AB - Formation of the oxygen radical superoxide anion is one of the final events of several metabolic pathways in the cascade that leads to delayed neuronal death after traumatic or ischemic brain injury. In the laboratory, scavenging of the superoxide anion with native superoxide dismutase (SOD) or polyethylene glycol (PEG)-conjugated SOD (PEG-SOD) has been shown to be beneficial in several types of traumatic and ischemic injury. Accordingly, PEG-SOD was utilized in a randomized controlled Phase II trial to evaluate its safety and efficacy in severely head-injured patients with a Glasgow Coma Scale score of 8 or less. At two institutions, 104 patients were randomly assigned to receive either placebo or PEG-SOD (2000, 5000, or 10,000 U/kg) intravenously as a bolus, an average of 4 hours after injury. Prognostic factors were evenly distributed in the four groups, except for mean age which was significantly higher in the group receiving 10,000 U/kg than in the placebo group (mean age 34 years vs. 25 years). No complications attributed to the study medication were noted. The average intracranial pressure (ICP) was similar in the four groups, but the percentage of time during which ICP was above 20 mm Hg was less in the groups receiving 5000 or 10,000 U/kg of PEG-SOD. Patients in the group receiving 10,000 U/kg also required less mannitol for ICP control than the placebo group. Outcome was assessed using the Glasgow Outcome Scale at 3 and 6 months postinjury in 91 and 93 patients, respectively, by blinded observers not involved in the clinical management of the patients. At 3 months, 44% of patients in the placebo group were vegetative or had died, while only 20% of patients in the group receiving 10,000 U/kg of PEG-SOD were in these outcome categories (p < 0.03, multiple logistic regression test); at 6 months, these figures were 36% and 21%, respectively (p = 0.04). Differences in outcome between the placebo group and either of the other two dosage groups were not statistically significant. It is concluded that PEG-SOD was generally well tolerated and appears promising in improving outcome after severe head injury. A larger, multicenter, Phase III trial, using a higher dose (20,000 U/kg) compared to placebo and to 10,000 U/kg of PEG-SOD is planned.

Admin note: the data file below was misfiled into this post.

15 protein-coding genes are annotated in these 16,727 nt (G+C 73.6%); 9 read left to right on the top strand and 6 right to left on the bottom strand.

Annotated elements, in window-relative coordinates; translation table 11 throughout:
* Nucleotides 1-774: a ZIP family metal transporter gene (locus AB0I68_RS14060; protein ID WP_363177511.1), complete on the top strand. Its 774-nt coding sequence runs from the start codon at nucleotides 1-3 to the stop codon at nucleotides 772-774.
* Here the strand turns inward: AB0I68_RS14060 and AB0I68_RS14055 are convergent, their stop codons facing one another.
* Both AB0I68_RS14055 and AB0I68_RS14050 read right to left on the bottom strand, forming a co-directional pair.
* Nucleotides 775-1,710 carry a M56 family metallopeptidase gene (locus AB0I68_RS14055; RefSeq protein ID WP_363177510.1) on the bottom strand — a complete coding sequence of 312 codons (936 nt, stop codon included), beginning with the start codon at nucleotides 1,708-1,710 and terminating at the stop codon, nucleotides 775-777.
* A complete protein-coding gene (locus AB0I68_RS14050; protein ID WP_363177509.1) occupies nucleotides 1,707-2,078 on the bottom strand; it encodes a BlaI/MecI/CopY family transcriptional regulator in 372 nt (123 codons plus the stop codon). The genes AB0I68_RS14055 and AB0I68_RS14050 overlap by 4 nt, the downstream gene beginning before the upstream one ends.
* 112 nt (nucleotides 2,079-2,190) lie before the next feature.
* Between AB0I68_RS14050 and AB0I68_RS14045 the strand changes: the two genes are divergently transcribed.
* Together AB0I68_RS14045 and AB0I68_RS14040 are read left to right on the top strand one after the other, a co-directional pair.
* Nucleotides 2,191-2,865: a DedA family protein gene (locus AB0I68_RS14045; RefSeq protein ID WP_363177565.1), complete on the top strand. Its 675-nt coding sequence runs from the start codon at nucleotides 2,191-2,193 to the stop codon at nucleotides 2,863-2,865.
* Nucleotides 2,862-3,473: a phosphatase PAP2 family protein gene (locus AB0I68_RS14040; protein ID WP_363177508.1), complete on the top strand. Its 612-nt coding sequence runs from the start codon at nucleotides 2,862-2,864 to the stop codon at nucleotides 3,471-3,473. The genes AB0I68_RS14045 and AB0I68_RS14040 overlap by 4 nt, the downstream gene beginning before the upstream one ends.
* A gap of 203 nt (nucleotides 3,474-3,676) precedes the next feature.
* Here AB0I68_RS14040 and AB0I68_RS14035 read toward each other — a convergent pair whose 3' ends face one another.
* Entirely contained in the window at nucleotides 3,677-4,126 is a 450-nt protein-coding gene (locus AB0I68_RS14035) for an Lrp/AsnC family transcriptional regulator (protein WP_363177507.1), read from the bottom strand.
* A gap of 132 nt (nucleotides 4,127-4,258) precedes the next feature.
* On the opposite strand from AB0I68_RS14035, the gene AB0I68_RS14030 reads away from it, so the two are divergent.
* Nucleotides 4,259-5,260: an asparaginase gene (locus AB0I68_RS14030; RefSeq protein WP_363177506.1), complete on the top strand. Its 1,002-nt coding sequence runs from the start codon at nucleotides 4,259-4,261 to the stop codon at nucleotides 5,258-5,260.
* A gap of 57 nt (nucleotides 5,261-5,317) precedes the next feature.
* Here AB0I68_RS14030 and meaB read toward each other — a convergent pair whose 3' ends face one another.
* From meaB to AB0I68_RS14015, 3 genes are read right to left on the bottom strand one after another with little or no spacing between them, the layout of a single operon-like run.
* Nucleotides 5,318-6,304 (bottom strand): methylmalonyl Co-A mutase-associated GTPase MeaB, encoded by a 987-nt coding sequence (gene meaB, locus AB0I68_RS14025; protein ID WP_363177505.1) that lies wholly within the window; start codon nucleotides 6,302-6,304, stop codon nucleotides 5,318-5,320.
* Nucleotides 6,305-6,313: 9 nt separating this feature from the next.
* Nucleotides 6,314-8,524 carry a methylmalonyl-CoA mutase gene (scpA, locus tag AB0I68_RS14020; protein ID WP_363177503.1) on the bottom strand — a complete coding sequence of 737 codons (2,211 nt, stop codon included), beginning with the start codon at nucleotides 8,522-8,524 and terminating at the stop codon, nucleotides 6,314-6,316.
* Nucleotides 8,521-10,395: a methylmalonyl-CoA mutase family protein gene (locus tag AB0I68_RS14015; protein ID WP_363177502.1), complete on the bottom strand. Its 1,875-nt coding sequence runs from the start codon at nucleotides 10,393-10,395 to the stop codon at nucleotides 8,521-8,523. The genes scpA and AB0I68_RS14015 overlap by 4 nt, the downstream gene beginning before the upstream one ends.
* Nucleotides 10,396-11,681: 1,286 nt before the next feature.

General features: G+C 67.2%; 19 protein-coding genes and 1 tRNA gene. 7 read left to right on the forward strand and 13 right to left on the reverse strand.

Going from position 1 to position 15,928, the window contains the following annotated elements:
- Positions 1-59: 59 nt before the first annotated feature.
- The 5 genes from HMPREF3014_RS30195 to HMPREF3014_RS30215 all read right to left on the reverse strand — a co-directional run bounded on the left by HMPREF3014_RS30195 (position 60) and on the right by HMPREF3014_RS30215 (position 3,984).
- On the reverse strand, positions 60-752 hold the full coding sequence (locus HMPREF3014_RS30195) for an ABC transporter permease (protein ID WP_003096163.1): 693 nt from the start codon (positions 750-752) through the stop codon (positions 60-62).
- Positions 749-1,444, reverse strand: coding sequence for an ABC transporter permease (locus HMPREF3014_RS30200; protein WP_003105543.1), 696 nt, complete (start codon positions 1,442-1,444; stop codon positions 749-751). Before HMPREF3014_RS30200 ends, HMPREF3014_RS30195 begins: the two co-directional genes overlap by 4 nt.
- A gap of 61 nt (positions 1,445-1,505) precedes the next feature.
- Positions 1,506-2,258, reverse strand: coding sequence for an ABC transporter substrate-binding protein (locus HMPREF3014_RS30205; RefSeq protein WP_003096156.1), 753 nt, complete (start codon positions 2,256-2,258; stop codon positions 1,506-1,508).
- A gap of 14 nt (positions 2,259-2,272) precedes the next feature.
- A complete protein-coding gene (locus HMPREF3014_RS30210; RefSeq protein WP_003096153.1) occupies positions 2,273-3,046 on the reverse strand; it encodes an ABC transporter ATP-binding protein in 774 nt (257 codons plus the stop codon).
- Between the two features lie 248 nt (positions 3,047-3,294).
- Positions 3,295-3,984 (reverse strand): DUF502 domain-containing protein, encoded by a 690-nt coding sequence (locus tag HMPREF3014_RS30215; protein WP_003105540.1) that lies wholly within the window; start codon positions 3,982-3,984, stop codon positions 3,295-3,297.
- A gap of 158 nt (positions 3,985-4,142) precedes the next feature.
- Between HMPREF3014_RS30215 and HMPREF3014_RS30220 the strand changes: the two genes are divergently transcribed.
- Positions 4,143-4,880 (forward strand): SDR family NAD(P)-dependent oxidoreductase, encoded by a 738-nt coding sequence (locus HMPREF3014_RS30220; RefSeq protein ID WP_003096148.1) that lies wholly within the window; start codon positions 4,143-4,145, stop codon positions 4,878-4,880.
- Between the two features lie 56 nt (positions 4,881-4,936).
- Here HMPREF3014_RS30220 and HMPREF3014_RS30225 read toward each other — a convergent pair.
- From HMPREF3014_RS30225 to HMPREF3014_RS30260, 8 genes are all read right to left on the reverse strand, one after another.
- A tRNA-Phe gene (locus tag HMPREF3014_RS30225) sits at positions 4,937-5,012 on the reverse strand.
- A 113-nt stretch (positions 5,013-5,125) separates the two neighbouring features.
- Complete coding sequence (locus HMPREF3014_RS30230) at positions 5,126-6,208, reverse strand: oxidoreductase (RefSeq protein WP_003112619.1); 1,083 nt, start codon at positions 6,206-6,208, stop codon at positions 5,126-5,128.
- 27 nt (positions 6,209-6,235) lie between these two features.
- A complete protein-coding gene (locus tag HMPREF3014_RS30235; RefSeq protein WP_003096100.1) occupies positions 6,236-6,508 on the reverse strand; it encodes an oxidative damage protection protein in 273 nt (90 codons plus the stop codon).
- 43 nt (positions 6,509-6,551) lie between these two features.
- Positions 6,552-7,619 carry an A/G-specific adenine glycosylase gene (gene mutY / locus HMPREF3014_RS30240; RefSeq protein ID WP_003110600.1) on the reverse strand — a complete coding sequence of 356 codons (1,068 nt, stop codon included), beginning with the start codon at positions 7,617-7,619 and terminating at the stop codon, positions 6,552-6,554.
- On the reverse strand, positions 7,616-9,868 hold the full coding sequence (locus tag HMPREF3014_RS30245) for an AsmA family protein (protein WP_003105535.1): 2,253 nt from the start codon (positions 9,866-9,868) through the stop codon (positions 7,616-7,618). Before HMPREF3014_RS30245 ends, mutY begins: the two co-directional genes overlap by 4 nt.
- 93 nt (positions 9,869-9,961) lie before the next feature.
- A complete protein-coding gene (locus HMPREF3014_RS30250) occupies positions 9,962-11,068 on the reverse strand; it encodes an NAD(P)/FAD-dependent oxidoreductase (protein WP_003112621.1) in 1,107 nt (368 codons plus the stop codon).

KW - Glasgow Outcome Scale

KW - oxygen radical scavenger

KW - Phase II trial

KW - polyethylene glycol

KW - severe head injury

KW - superoxide dismutase

UR - http://www.scopus.com/inward/record.url?scp=0027414276&partnerID=8YFLogxK

UR - http://www.scopus.com/inward/citedby.url?scp=0027414276&partnerID=8YFLogxK

M3 - Article

VL - 78

SP - 375

EP - 382

JO - Journal of Neurosurgery

JF - Journal of Neurosurgery

SN - 0022-3085

IS - 3

ER -